The increase in students' qualifications that Gürkaynak mentioned may stem from the urge to migrate abroad. It may be only natural for university students to be more hardworking and ambitious if they want to move abroad and compete with their colleagues from developed countries. We know most of those who have moved abroad in recent years have successfully found employment in Western universities, financial institutions and other kind of companies. There is a solid Turkish presence in the London finance market and in NGOs, for instance.

Professor Ufuk Akçiğit from the University of Chicago gave a presentation called “Turning the Brain Drain into Brain Power” at the same event. It made clear that some Turkish migrants have become very successful, even becoming regional or global directors at their positions.

These people are connected to global information, efforts, debates and networks wherever they may be. They are improving their skills and qualifications with these new connections. If this is the situation with Turkey’s brain drain, maybe it is time to think about how we can use this for the country’s benefit.

People under a giant Turkish flag in IstanbulPeople under a giant Turkish flag in Istanbul

Lu Zhe/Xinhua/ZUMA

Hearts and minds are still with Turkey

Since we know that these people left the country because of politics and their worries about the future, we also know that they won’t be returning unless there is significant change in the political economic conditions of Turkey. However, the worries that triggered their migration also have hope for the country. Their hearts and minds are still with Turkey.

So, we can develop methods and ways to employ their improved skills and network connections for the benefit of the country. Every young person is aware that the future of Turkey and theirs are intertwined whether they plan to leave one day or not.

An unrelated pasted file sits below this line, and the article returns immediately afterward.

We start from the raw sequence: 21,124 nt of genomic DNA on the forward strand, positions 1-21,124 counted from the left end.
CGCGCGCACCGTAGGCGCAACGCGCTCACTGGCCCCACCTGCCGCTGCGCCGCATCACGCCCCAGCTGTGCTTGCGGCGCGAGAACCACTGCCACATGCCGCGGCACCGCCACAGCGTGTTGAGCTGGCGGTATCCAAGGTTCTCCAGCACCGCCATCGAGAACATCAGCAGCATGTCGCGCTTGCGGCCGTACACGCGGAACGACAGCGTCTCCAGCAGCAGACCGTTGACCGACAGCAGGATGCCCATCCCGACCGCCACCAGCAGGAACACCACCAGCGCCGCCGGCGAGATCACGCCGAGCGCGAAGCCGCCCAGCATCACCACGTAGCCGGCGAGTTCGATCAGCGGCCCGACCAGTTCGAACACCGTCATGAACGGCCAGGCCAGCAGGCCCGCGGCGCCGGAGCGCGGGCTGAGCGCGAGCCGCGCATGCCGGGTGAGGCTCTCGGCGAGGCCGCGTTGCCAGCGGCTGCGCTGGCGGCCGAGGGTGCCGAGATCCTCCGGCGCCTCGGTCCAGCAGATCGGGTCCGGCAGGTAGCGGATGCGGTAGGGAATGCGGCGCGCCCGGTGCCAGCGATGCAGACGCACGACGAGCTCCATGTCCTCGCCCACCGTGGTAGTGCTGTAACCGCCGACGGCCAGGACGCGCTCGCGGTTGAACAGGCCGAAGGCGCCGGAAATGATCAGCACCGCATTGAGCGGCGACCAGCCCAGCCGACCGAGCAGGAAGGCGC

Turkey badly needs to hear a different vision for the future of the country.

The KONDA Research and Consultancy Company in Turkey found that 81% of young people do not claim membership to any political party nor do they intend to. The survey also showed that young people feel disconnected from civil society organizations, such as NGOs. But not because of a lack of trust in them. Rather, there's a negative perception of the Turkish state’s approach to NGOs and oppression of their members. The other reason for the youth to be wary of NGOs is “dysfunctionality.”

Young people are much more likely to be involved in politics online or in activist networks. Traditional politics – with its ideologies, political organizations, parties, leaders and hierarchy — are perceived totally differently by young people. Their understanding of politics is more flexible, agile and non-hierarchical routes within structures that enable participating.

The young people we see as “apolitical” through the lens of traditional politics may very well be more involved in political action than us. We may be unable to see their actions because they are not working for organizations with signs and a street address but disorganized local micro networks.

What the future holds 

Turkey badly needs to hear a different vision for the future of the country. This is needed not just by the youth or migrants but everyone — conservative or secular; Turk or Kurd; left or right.

Relationships between different political traditions and identities have been on the rise. These movements also do not necessarily wave signs or have street addresses. But they are attempts to build a new future for the country.

People from every group and class who worry about the future of Turkey looking for something. People who, at the very least, have realized that a future that does not include everyone is not possible.

These networks may be disregarded today because they do not act the same way as traditional organizations. They may seem like small ripples right now, but they could potentially turn into a wave that will change Turkey.

*Bekir Ağırdır is the General Director for KONDA.